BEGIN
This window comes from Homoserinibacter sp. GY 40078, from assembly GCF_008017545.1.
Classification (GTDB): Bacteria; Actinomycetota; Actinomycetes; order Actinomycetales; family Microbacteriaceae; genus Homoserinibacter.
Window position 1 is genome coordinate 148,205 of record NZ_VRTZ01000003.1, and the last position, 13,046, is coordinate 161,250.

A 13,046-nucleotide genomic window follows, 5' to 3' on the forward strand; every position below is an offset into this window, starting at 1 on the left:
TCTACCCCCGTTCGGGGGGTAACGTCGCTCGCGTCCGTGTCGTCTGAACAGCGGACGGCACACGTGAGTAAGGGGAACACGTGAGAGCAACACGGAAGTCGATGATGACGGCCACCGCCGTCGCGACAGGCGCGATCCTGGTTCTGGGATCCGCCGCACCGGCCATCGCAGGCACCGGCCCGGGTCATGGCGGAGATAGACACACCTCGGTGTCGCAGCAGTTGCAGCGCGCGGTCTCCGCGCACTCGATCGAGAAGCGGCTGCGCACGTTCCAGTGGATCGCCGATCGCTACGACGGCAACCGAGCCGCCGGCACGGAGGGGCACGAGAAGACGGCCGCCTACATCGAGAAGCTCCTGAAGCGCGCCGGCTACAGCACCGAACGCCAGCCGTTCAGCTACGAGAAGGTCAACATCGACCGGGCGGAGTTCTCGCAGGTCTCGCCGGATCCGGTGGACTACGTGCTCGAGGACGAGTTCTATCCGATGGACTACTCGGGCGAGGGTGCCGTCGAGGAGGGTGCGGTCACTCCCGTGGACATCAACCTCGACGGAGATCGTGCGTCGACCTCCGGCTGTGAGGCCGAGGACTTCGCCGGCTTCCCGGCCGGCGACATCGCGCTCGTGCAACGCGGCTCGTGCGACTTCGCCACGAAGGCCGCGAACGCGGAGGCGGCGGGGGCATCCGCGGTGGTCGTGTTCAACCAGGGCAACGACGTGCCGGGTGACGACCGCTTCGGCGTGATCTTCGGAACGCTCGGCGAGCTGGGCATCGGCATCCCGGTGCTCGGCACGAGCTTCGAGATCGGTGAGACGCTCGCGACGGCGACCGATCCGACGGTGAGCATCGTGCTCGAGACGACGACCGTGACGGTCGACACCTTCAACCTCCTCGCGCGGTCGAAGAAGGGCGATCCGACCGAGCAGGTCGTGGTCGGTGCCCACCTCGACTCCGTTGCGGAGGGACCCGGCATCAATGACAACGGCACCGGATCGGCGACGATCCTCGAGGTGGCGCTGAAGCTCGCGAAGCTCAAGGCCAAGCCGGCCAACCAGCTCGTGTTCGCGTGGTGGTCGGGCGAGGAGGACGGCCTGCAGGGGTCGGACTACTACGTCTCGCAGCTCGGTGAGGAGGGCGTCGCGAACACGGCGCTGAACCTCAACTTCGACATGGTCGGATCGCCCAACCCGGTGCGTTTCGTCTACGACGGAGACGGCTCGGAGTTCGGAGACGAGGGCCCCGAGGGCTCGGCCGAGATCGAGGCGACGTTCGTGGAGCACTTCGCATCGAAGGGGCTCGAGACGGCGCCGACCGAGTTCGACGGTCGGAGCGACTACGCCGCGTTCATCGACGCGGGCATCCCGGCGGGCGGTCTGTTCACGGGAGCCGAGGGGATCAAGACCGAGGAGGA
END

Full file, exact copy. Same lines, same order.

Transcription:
This window comes from Homoserinibacter sp. GY 40078, from assembly GCF_008017545.1.
Classification (GTDB): Bacteria; Actinomycetota; Actinomycetes; order Actinomycetales; family Microbacteriaceae; genus Homoserinibacter.
Window position 1 is genome coordinate 148,205 of record NZ_VRTZ01000003.1, and the last position, 13,046, is coordinate 161,250.

A 13,046-nucleotide genomic window follows, 5' to 3' on the forward strand; every position below is an offset into this window, starting at 1 on the left:
TCTACCCCCGTTCGGGGGGTAACGTCGCTCGCGTCCGTGTCGTCTGAACAGCGGACGGCACACGTGAGTAAGGGGAACACGTGAGAGCAACACGGAAGTCGATGATGACGGCCACCGCCGTCGCGACAGGCGCGATCCTGGTTCTGGGATCCGCCGCACCGGCCATCGCAGGCACCGGCCCGGGTCATGGCGGAGATAGACACACCTCGGTGTCGCAGCAGTTGCAGCGCGCGGTCTCCGCGCACTCGATCGAGAAGCGGCTGCGCACGTTCCAGTGGATCGCCGATCGCTACGACGGCAACCGAGCCGCCGGCACGGAGGGGCACGAGAAGACGGCCGCCTACATCGAGAAGCTCCTGAAGCGCGCCGGCTACAGCACCGAACGCCAGCCGTTCAGCTACGAGAAGGTCAACATCGACCGGGCGGAGTTCTCGCAGGTCTCGCCGGATCCGGTGGACTACGTGCTCGAGGACGAGTTCTATCCGATGGACTACTCGGGCGAGGGTGCCGTCGAGGAGGGTGCGGTCACTCCCGTGGACATCAACCTCGACGGAGATCGTGCGTCGACCTCCGGCTGTGAGGCCGAGGACTTCGCCGGCTTCCCGGCCGGCGACATCGCGCTCGTGCAACGCGGCTCGTGCGACTTCGCCACGAAGGCCGCGAACGCGGAGGCGGCGGGGGCATCCGCGGTGGTCGTGTTCAACCAGGGCAACGACGTGCCGGGTGACGACCGCTTCGGCGTGATCTTCGGAACGCTCGGCGAGCTGGGCATCGGCATCCCGGTGCTCGGCACGAGCTTCGAGATCGGTGAGACGCTCGCGACGGCGACCGATCCGACGGTGAGCATCGTGCTCGAGACGACGACCGTGACGGTCGACACCTTCAACCTCCTCGCGCGGTCGAAGAAGGGCGATCCGACCGAGCAGGTCGTGGTCGGTGCCCACCTCGACTCCGTTGCGGAGGGACCCGGCATCAATGACAACGGCACCGGATCGGCGACGATCCTCGAGGTGGCGCTGAAGCTCGCGAAGCTCAAGGCCAAGCCGGCCAACCAGCTCGTGTTCGCGTGGTGGTCGGGCGAGGAGGACGGCCTGCAGGGGTCGGACTACTACGTCTCGCAGCTCGGTGAGGAGGGCGTCGCGAACACGGCGCTGAACCTCAACTTCGACATGGTCGGATCGCCCAACCCGGTGCGTTTCGTCTACGACGGAGACGGCTCGGAGTTCGGAGACGAGGGCCCCGAGGGCTCGGCCGAGATCGAGGCGACGTTCGTGGAGCACTTCGCATCGAAGGGGCTCGAGACGGCGCCGACCGAGTTCGACGGTCGGAGCGACTACGCCGCGTTCATCGACGCGGGCATCCCGGCGGGCGGTCTGTTCACGGGAGCCGAGGGGATCAAGACCGAGGAGGA